Montenegro is a relatively new (2007) independent nation nestled between Albania, Croatia and Serbia. It is a country rich in natural beauty and seems steps ahead of it neighbours in terms of infrastructure, cleanliness and environmental attitude. We could have cycled through in a day and a half, but it begs for more time.
Like it’s European neighbours, Montenegrin immigration is a piece of cake. In fact the Albanian and Montenegrin border post is combined, one of the first of it’s kind in the Balkans. We were quickly stamped in and let loose to enjoy the stunning beauty that is Montenegro.
Part way down the road we bade Sara farewell. She was off to look for a burial site of a Rabbi further down the coast. We continued on through farmland, olive groves and small roads that gave us glimpses of the coastline below. It was a perfect sunny day and it felt amazing to be alive and cycling through this delightful landscape.
In the afternoon we descended to the coast. Here we lunched and dipped in the ocean, discovered a ruined castle and accidentally stumbled upon a beat. We were wondering what all the half naked men were doing, sunning themselves and moseying about, and refreshingly paying us no attention. You never know what a day of cycling will bring!
Night time bought us to Budva, where we found a very cute hostel nestled right in the heart of the old town. The hostel was much better value than the campground we had looked at further up the road and soon we were sharing beers and conversation with the owner and other travellers. A note for anyone travelling through the Balkans, the hostels here are super nice (the ones associated with the Balkan Backpacker thingy) and affordable compared to other parts of Europe. Usually we wouldn’t stay at hostels, but ever since the great experience we had in Tirana, they tempted us. They are not part of a big chain and appear to be owned and operated by locals.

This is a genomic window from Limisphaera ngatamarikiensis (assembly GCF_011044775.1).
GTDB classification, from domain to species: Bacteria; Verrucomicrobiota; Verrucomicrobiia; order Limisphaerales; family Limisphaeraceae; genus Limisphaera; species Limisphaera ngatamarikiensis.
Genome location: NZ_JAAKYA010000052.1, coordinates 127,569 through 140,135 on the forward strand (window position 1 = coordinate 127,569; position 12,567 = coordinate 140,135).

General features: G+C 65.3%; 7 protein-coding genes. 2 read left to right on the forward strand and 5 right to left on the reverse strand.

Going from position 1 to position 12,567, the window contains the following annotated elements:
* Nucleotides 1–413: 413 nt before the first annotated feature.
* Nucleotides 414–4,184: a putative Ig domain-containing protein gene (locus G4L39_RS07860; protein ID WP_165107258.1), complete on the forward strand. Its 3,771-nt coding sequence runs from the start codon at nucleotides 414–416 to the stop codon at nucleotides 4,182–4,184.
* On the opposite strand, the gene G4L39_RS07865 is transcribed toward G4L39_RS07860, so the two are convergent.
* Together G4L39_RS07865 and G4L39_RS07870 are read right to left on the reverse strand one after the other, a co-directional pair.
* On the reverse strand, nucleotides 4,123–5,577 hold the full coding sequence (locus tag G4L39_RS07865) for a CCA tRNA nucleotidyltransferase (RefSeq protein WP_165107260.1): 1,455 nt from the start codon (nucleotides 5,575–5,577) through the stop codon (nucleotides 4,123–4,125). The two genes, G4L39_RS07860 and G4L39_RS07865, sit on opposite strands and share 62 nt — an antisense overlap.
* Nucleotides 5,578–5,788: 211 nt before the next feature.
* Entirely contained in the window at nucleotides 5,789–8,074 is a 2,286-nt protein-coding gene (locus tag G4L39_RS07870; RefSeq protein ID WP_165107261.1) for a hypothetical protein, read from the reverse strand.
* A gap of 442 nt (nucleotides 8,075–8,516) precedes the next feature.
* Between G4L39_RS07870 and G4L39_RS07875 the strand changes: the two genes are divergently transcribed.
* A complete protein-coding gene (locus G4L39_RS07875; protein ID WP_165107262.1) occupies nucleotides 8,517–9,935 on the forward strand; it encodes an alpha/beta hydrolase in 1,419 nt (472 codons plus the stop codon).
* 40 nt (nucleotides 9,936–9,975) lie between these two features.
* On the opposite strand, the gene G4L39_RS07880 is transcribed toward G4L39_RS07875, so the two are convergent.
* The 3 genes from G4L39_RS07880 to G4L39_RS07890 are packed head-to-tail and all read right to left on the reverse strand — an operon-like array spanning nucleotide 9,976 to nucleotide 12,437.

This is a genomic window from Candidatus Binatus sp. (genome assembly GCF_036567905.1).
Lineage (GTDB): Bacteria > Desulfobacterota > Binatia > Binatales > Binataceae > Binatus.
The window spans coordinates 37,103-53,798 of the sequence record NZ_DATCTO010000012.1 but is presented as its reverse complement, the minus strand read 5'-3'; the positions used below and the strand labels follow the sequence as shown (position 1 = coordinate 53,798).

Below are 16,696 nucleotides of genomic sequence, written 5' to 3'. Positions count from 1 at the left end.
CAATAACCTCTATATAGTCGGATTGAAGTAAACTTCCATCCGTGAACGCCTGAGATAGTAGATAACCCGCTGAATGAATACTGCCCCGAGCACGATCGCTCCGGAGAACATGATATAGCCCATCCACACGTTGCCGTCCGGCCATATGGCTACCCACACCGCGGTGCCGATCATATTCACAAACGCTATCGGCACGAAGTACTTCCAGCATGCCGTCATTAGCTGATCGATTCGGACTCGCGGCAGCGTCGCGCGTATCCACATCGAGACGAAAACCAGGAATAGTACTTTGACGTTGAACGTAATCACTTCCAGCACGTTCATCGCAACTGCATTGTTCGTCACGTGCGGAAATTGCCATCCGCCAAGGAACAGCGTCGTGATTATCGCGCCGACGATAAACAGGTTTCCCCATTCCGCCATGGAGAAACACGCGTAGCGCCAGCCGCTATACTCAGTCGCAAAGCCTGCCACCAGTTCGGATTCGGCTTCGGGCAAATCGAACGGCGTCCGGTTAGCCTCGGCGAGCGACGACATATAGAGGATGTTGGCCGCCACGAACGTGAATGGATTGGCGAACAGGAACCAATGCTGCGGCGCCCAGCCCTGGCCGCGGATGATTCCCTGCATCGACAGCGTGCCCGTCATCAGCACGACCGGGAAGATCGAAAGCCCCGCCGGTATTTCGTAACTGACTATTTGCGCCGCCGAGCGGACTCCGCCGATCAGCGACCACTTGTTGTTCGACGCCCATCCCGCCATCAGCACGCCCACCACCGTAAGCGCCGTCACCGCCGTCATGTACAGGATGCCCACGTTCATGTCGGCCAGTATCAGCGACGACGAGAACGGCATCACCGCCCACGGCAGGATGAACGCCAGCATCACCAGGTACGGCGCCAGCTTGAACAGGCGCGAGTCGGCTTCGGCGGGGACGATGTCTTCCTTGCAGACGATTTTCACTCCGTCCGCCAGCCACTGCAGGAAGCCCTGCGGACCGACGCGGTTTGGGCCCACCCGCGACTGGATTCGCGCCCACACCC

One day in Budva is not enough if the weather is good. After a look around the quaint old town in the morning we headed to the beach to swim and relax. The evening was spent chatting to other travellers once more.
A visit to Montenegro is not complete without visiting the stunning Kotor Bay. It was a short pedal up the coast to Kotor the next day and we spent the afternoon exploring the old town and climbing up to the ruins high above the city. From here to you have stunning view of the surrounds.
Our last day in Montenegro saw us deciding to add 20km to our day by cycling around Kotor Bay. Well worth it! We also decided to treat ourselves by going to Catovica Mlina, a restaurant half way between Kotor and Herceg Novi. It is rated as one of the best restaurants in Montenegro and just happened to fall right on our path! They even had bicycle parking. We quickly changed into some half decent clothes in the car park and went and enjoyed a really delicious meal. It felt rather indulgent, considering what we usually eat but I certainly don’t regret it. The food was delicious and the atmosphere really lovely.
From here it was a picturesque afternoon cycle to the Croatian border.